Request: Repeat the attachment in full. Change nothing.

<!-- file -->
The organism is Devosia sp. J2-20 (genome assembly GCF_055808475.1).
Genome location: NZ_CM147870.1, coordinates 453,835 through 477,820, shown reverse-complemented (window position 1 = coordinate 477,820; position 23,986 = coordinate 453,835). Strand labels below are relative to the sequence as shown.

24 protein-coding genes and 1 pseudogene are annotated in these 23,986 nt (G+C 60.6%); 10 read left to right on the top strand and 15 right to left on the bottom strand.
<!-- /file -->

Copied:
The organism is Devosia sp. J2-20 (genome assembly GCF_055808475.1).
Genome location: NZ_CM147870.1, coordinates 453,835 through 477,820, shown reverse-complemented (window position 1 = coordinate 477,820; position 23,986 = coordinate 453,835). Strand labels below are relative to the sequence as shown.

24 protein-coding genes and 1 pseudogene are annotated in these 23,986 nt (G+C 60.6%); 10 read left to right on the top strand and 15 right to left on the bottom strand.